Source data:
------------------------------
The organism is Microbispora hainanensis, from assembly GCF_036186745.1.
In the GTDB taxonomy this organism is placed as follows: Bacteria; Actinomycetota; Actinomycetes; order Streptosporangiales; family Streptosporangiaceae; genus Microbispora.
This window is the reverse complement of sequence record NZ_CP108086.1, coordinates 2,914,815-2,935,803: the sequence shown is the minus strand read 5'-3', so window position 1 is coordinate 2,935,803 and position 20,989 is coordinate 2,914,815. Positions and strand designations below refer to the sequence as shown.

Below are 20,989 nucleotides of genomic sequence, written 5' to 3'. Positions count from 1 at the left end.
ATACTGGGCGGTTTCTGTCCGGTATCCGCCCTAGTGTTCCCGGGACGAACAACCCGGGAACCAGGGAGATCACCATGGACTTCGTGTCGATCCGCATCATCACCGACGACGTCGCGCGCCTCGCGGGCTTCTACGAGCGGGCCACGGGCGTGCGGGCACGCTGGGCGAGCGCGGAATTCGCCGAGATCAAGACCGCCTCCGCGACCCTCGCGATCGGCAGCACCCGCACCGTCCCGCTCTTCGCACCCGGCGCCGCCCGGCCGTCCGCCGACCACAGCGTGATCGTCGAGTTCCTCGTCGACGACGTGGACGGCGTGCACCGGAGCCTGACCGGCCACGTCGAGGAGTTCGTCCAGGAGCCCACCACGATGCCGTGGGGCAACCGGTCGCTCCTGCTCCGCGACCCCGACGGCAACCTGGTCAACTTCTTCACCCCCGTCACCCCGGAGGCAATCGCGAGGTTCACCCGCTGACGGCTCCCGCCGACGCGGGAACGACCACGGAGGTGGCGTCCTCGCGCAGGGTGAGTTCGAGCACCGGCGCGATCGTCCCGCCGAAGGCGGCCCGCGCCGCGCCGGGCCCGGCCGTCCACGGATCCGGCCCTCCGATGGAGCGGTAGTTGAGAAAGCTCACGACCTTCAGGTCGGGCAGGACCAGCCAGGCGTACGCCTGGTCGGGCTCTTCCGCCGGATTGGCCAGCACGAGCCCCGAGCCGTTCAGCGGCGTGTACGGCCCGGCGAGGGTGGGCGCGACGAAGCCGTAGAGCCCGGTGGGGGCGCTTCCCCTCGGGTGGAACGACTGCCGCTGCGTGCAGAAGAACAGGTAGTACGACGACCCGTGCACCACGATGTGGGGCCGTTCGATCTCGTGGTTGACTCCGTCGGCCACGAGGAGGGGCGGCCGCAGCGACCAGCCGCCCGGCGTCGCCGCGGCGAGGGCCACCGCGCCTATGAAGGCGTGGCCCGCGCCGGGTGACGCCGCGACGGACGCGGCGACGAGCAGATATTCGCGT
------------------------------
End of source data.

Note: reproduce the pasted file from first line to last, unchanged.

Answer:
The organism is Microbispora hainanensis, from assembly GCF_036186745.1.
In the GTDB taxonomy this organism is placed as follows: Bacteria; Actinomycetota; Actinomycetes; order Streptosporangiales; family Streptosporangiaceae; genus Microbispora.
This window is the reverse complement of sequence record NZ_CP108086.1, coordinates 2,914,815-2,935,803: the sequence shown is the minus strand read 5'-3', so window position 1 is coordinate 2,935,803 and position 20,989 is coordinate 2,914,815. Positions and strand designations below refer to the sequence as shown.

Below are 20,989 nucleotides of genomic sequence, written 5' to 3'. Positions count from 1 at the left end.
ATACTGGGCGGTTTCTGTCCGGTATCCGCCCTAGTGTTCCCGGGACGAACAACCCGGGAACCAGGGAGATCACCATGGACTTCGTGTCGATCCGCATCATCACCGACGACGTCGCGCGCCTCGCGGGCTTCTACGAGCGGGCCACGGGCGTGCGGGCACGCTGGGCGAGCGCGGAATTCGCCGAGATCAAGACCGCCTCCGCGACCCTCGCGATCGGCAGCACCCGCACCGTCCCGCTCTTCGCACCCGGCGCCGCCCGGCCGTCCGCCGACCACAGCGTGATCGTCGAGTTCCTCGTCGACGACGTGGACGGCGTGCACCGGAGCCTGACCGGCCACGTCGAGGAGTTCGTCCAGGAGCCCACCACGATGCCGTGGGGCAACCGGTCGCTCCTGCTCCGCGACCCCGACGGCAACCTGGTCAACTTCTTCACCCCCGTCACCCCGGAGGCAATCGCGAGGTTCACCCGCTGACGGCTCCCGCCGACGCGGGAACGACCACGGAGGTGGCGTCCTCGCGCAGGGTGAGTTCGAGCACCGGCGCGATCGTCCCGCCGAAGGCGGCCCGCGCCGCGCCGGGCCCGGCCGTCCACGGATCCGGCCCTCCGATGGAGCGGTAGTTGAGAAAGCTCACGACCTTCAGGTCGGGCAGGACCAGCCAGGCGTACGCCTGGTCGGGCTCTTCCGCCGGATTGGCCAGCACGAGCCCCGAGCCGTTCAGCGGCGTGTACGGCCCGGCGAGGGTGGGCGCGACGAAGCCGTAGAGCCCGGTGGGGGCGCTTCCCCTCGGGTGGAACGACTGCCGCTGCGTGCAGAAGAACAGGTAGTACGACGACCCGTGCACCACGATGTGGGGCCGTTCGATCTCGTGGTTGACTCCGTCGGCCACGAGGAGGGGCGGCCGCAGCGACCAGCCGCCCGGCGTCGCCGCGGCGAGGGCCACCGCGCCTATGAAGGCGTGGCCCGCGCCGGGTGACGCCGCGACGGACGCGGCGACGAGCAGATATTCGCGT